Top-down, arbitrary requirements like this one are poor substitutes for local decisionmaking that is responsible and accountable. The new governor has already made a number of smart decisions by taking a fresh look at difficult issues. This irresponsible legislation is more reminiscent of the old Charlie Crist who exploited crime issues and pandered to voters' fears of random violence. Everyone is anti-murder, and it is understandable that legislators want to help the governor achieve one of his top priorities. But this goes too far, and lawmakers have to rein it in before it's too late.

A St. Petersburg Times Editorial
Published February 11, 2007

Thursday, February 08, 2007

A community conversation about the death penalty in Indiana

As a way of helping the public understand the history and social impact of the death penalty, Butler University, the Indiana University School of Law-Indianapolis, the Christian Theological Seminary and an abolitionist group are co-sponsoring an 11-day symposium this month to explore the pros and cons of one of the most divisive issues in American public policy.

“This is one of the great issues” in U.S. politics said Peter Alexander, dean of the Jordan School of Fine Arts at Butler and one of the organizers of the symposium. “This has been a long time in coming, three or four years. It [the symposium] will be a community conversation intended to shine a light on the death penalty and show how it affects a lot of people.”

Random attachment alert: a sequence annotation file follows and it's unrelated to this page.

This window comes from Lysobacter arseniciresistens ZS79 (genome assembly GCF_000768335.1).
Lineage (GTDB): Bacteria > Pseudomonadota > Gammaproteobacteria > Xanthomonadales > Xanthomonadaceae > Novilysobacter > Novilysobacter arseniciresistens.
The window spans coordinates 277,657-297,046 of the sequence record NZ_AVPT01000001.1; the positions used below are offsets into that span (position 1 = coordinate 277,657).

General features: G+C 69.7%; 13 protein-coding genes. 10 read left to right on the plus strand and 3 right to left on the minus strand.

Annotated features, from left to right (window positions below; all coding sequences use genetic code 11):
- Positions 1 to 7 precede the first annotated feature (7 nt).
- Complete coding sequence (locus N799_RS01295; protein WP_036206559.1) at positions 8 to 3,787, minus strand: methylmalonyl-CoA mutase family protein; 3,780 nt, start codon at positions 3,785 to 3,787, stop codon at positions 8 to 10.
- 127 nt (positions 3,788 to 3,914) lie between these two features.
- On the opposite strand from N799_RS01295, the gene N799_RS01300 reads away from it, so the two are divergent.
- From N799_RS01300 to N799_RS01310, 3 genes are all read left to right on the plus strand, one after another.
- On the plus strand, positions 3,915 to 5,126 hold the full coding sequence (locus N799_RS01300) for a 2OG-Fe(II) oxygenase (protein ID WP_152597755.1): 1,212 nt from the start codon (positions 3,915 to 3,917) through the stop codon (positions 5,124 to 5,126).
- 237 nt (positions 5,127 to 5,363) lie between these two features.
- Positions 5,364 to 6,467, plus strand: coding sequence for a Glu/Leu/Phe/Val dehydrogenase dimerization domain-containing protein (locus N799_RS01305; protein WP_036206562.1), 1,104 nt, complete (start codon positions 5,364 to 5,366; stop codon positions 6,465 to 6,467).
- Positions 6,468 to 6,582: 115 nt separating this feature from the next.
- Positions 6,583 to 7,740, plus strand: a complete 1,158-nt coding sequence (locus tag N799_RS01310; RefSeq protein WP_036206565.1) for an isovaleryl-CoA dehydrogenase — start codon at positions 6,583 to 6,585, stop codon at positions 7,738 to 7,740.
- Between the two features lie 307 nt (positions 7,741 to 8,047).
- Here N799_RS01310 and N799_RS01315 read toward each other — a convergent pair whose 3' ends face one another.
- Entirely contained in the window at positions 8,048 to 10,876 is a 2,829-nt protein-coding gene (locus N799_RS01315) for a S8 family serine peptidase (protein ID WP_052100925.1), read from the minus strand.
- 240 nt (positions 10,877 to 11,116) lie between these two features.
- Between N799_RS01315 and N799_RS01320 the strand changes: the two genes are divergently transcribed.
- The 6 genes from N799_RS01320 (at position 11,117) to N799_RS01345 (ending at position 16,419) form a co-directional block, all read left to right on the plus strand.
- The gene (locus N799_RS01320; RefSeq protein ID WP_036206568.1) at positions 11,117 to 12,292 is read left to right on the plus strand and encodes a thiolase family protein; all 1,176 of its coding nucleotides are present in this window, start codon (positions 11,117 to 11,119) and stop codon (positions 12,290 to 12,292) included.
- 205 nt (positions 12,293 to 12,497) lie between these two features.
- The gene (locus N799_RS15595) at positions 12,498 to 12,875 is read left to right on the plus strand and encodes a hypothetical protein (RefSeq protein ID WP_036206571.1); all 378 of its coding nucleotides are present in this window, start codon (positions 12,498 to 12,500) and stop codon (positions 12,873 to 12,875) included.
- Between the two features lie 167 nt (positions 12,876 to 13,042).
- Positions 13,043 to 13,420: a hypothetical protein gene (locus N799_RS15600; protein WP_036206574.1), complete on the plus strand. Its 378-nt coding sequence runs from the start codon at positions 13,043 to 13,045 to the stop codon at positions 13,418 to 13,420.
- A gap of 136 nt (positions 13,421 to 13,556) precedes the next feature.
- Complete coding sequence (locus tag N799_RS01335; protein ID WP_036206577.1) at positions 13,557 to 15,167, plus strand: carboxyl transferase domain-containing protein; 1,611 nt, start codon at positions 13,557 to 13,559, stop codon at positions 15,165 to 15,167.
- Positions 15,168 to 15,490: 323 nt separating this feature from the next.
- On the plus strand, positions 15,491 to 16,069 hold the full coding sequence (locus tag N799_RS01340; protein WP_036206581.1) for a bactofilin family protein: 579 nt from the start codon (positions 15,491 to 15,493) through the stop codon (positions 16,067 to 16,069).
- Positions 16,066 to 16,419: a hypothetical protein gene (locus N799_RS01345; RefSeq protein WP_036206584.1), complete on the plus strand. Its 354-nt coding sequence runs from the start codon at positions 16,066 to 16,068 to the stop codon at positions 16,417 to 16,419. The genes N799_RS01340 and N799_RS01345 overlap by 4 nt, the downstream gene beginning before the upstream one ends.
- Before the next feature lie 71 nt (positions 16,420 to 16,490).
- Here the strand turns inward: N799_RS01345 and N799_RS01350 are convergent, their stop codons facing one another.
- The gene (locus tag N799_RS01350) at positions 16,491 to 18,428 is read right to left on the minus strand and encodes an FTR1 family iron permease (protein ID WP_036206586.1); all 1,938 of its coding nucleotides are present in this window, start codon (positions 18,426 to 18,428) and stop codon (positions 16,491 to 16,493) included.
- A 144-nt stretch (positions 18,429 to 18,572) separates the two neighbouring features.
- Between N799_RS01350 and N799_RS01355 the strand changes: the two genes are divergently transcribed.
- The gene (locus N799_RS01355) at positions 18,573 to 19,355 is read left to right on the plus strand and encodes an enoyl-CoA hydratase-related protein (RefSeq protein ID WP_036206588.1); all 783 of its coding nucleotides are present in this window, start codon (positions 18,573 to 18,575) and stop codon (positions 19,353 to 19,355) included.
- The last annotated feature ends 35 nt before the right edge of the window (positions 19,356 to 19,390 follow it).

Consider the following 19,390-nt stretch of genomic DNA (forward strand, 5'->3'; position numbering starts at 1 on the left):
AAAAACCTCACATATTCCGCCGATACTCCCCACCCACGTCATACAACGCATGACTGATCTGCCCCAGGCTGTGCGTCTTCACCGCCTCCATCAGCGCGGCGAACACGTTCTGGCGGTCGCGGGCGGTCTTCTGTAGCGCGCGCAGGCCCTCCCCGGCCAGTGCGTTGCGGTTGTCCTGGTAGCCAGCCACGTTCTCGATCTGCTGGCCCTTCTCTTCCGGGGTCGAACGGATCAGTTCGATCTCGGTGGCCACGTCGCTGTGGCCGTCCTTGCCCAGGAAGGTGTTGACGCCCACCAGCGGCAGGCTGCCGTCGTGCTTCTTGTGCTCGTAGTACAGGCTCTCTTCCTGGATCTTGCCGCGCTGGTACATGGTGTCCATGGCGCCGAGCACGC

The event will start on Feb. 8 at Christian Theological Seminary with a discussion on whether the Bible supports the death penalty. But it will gear up completely on Feb. 21 for 10 days of discussions and debates.

“The United States is one of only a handful of modern, industrialized countries to administer this ultimate punishment,” Alexander said in a prepared statement. “Through the presentation of lectures, debates, films and dramatic performances, the symposium will provide a balanced examination of the death penalty that is carried out in our names and authorized by the United States legal system.”

Though he will not say whether he now supports or opposes capital punishment, Alexander said the symposium will offer civil conversation on capital punishment, although many of the presenters will have already formed strong opinions on the issue.

“The State of Indiana has shown an increase in the number of people it is willing to put to death,” said Scott Seay, a CTS professor and an opponent of the death penalty. “We are gravely concerned that trend is going to continue.” Seay and Wilma Bailey, also a seminary professor, will conduct the Feb. 8 discussion.

Some 128 countries have abolished capital punishment in law or in practice and, in 2005, approximately 2,150 people were executed in 22 countries, though 94 percent of those were in only four countries: China, with at least 1,777; Iran, with 94; Saudi Arabia, with 86; and the United States, with 60.

“This is a violent country,“ Alexander said. “But it’s an open question as to whether the violence leads to more executions or whether capital punishment deters more violent crime.”